In Greece, civil war broke out in 1947 between Anglo-American-supported royalist forces and communist-led forces, with the royalist forces emerging as the victors.[69] The U.S. launched a massive programme of military and economic aid to Greece and to neighbouring Turkey, arising from a fear that the Soviet Union stood on the verge of breaking through the NATO defence line to the oil-rich Middle East. On March 12, 1947, to gain Congressional support for the aid, U.S. President Harry Truman described the aid as promoting democracy in defense of the "free world", a principle that became known as the Truman Doctrine.[70]

The U.S. sought to promote an economically strong and politically united Western Europe to counter the threat posed by the Soviet Union. This was done openly using tools such as the European Recovery Program, which encouraged European economic integration. The International Authority for the Ruhr, designed to keep German industry down and controlled, evolved into the European Coal and Steel Community, a founding pillar of the European Union. The United States also worked covertly to promote European integration, for example using the American Committee on United Europe to funnel funds to European federalist movements. In order to ensure that Western Europe could withstand the Soviet military threat, the Western European Union was founded in 1948 and NATO in 1949. The first NATO Secretary General, Lord Ismay, famously stated the organisation's goal was "to keep the Russians out, the Americans in, and the Germans down". However, without the manpower and industrial output of West Germany no conventional defence of Western Europe had any hope of succeeding. To remedy this, in 1950 the U.S. sought to promote the European Defence Community, which would have included a rearmed West Germany. The attempt was dashed when the French Parliament rejected it. On May 9, 1955, West Germany was instead admitted to NATO; the immediate result was the creation of the Warsaw Pact five days later.

The Cold War also saw the creation of propaganda and espionage organisations such as Radio Free Europe, the Information Research Department, the Gehlen Organization, the Central Intelligence Agency, the Special Activities Division, and the Ministry for State Security.

Asia[edit]

World map of colonization at the end of the Second World War in 1945.

In Asia, the surrender of Japanese forces was complicated by the split between East and West as well as by the movement toward national self-determination in European colonial territories.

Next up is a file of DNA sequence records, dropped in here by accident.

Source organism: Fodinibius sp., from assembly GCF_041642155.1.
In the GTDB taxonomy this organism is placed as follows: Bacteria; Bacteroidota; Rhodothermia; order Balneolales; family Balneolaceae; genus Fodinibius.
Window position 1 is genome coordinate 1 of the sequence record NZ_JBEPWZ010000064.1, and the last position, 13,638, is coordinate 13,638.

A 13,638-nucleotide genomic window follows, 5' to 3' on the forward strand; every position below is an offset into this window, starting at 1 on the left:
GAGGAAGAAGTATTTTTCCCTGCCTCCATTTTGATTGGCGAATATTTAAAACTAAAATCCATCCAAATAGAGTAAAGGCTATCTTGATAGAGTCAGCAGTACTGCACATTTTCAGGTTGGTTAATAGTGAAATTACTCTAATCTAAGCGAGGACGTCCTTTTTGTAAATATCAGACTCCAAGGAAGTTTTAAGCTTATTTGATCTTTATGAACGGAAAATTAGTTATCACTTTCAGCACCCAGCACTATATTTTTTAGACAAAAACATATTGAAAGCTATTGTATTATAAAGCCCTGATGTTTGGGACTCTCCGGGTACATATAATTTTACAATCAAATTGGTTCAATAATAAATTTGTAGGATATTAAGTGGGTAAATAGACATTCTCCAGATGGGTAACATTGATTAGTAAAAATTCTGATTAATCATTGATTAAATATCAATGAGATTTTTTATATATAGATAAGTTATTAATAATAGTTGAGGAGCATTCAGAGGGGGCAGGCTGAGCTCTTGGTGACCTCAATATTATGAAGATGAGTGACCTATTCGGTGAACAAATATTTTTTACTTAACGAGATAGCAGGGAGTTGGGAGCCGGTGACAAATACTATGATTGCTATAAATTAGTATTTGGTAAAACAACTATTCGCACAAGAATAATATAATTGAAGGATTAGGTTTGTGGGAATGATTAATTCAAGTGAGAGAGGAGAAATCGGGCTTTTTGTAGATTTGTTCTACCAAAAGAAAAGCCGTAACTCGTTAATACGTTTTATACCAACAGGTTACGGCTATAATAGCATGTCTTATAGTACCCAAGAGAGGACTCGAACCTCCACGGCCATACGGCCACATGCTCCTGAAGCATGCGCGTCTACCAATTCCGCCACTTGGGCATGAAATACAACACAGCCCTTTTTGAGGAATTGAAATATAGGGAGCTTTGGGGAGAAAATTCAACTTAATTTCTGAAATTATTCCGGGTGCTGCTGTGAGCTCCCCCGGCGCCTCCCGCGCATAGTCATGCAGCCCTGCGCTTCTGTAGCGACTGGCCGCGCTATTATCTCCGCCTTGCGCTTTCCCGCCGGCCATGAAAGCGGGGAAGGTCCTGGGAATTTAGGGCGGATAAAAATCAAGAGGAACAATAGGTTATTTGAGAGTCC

China[edit]

A Chinese man in military uniform, smiling and looking towards the left. He holds a sword in his left hand and has a medal in shape of a sun on his chest.
Generalissimo Chiang Kai-shek, leader of the Chinese nationalist Kuomintang

As agreed at the Yalta Conference, the Soviet Union went to war against Japan three months after the defeat of Germany. The Soviet forces invaded Manchuria. This was the end of the Manchukuo puppet state and all Japanese settlers were forced to leave China. The Soviet Union dismantled the industrial base in Manchuria built up by the Japanese in the preceding years. Manchuria also became a base for the Communist Chinese forces because of the Soviet presence.

After the war, the Kuomintang (KMT) party (led by generalissimo Chiang Kai-shek) and the Communist Chinese forces resumed their civil war, which had been temporarily suspended when they fought together against Japan. The fight against the Japanese occupiers had strengthened popular support among the Chinese for the Communist guerrilla forces while it weakened the KMT, who depleted their strength fighting a conventional war. Full-scale war between the opposing forces broke out in June 1946. Despite U.S. support to the Kuomintang, Communist forces were ultimately victorious and established the People's Republic of China (PRC) on the mainland. The KMT forces retreated to the island of Taiwan in 1949. Hostilities had largely ceased in 1950.

With the Communist victory in the civil war, the Soviet Union gave up its claim to military bases in China that it had been promised by the Western Allies during World War II. The defeat of the US-backed KMT led to a debate in the United States about who in the US government was responsible for this, the debate is commonly labeled "Who lost China?"